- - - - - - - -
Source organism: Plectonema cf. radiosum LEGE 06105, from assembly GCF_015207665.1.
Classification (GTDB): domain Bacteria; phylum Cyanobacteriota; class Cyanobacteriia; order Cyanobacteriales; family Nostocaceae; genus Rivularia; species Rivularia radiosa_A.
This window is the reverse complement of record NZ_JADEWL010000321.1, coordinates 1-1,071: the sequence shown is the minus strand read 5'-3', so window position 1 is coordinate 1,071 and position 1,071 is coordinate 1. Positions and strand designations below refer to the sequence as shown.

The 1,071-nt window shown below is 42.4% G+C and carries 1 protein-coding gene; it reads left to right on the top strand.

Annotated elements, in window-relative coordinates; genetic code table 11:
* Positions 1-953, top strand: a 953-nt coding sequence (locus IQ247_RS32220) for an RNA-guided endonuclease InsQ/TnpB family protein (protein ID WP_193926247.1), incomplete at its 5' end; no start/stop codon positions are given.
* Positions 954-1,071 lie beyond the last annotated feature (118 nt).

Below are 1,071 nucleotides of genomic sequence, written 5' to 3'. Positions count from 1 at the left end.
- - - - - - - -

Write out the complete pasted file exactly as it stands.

Source organism: Plectonema cf. radiosum LEGE 06105, from assembly GCF_015207665.1.
Classification (GTDB): domain Bacteria; phylum Cyanobacteriota; class Cyanobacteriia; order Cyanobacteriales; family Nostocaceae; genus Rivularia; species Rivularia radiosa_A.
This window is the reverse complement of record NZ_JADEWL010000321.1, coordinates 1-1,071: the sequence shown is the minus strand read 5'-3', so window position 1 is coordinate 1,071 and position 1,071 is coordinate 1. Positions and strand designations below refer to the sequence as shown.

The 1,071-nt window shown below is 42.4% G+C and carries 1 protein-coding gene; it reads left to right on the top strand.

Annotated elements, in window-relative coordinates; genetic code table 11:
* Positions 1-953, top strand: a 953-nt coding sequence (locus IQ247_RS32220) for an RNA-guided endonuclease InsQ/TnpB family protein (protein ID WP_193926247.1), incomplete at its 5' end; no start/stop codon positions are given.
* Positions 954-1,071 lie beyond the last annotated feature (118 nt).

Below are 1,071 nucleotides of genomic sequence, written 5' to 3'. Positions count from 1 at the left end.